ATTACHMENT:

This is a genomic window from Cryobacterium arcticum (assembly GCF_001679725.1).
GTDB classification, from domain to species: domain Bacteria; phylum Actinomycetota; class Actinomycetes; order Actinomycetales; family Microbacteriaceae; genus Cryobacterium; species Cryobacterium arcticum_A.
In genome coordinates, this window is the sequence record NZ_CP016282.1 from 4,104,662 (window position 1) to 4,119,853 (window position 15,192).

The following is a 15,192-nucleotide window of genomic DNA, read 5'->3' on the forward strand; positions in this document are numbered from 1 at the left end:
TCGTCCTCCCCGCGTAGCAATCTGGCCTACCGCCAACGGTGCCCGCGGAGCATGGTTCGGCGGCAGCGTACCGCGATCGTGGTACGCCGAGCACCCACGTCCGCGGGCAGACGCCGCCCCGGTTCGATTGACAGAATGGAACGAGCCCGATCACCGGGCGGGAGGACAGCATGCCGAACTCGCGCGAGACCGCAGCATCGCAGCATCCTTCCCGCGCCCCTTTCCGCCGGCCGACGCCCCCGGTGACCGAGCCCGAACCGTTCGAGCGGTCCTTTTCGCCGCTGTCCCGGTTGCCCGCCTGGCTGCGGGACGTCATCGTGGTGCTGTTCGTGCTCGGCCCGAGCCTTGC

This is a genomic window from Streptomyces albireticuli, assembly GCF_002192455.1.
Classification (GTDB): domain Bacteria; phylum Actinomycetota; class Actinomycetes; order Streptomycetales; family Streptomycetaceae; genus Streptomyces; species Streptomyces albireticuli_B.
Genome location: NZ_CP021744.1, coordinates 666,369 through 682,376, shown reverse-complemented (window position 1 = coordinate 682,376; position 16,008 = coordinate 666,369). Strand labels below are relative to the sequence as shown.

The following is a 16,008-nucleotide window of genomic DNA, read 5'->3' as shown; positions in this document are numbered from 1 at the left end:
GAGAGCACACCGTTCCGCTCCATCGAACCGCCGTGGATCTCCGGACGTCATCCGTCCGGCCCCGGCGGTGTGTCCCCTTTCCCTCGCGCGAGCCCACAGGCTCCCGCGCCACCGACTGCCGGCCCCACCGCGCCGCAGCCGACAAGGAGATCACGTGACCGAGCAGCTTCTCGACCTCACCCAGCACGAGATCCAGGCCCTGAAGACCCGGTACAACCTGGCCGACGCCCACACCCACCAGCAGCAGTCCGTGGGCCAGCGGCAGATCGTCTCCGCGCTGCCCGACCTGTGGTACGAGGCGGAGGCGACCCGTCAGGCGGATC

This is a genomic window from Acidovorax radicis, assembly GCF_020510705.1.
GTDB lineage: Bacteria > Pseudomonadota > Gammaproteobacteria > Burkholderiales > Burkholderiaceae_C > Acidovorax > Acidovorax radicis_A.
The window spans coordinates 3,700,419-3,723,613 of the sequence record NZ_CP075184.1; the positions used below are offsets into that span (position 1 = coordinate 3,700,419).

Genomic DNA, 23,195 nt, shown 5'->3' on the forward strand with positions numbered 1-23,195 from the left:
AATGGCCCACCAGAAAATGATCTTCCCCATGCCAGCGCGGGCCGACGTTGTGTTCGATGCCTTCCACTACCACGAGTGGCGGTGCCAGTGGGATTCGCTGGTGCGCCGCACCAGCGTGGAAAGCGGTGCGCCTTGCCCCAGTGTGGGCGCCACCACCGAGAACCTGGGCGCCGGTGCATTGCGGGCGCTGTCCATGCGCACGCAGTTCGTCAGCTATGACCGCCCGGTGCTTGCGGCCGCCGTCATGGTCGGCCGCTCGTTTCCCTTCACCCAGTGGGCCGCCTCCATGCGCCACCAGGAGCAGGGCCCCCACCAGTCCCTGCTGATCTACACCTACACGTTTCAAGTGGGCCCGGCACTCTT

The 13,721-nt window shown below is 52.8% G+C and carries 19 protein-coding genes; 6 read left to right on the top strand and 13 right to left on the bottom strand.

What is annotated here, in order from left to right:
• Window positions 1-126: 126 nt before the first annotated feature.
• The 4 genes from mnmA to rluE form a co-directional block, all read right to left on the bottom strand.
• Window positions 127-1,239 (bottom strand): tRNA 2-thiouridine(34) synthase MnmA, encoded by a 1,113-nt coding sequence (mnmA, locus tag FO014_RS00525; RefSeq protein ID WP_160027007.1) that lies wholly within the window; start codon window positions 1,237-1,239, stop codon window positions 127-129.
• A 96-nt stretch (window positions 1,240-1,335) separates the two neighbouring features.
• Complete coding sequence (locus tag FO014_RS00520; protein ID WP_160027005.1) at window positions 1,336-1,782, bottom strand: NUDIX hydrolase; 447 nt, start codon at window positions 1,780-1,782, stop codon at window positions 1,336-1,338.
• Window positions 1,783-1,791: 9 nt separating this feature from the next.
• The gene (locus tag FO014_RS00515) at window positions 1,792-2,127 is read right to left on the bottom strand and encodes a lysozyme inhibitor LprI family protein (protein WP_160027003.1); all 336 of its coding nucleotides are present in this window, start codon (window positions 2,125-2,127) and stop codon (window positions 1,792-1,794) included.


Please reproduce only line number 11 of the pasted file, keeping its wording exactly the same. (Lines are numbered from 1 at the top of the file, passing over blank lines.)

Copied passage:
This is a genomic window from Acidovorax radicis, assembly GCF_020510705.1.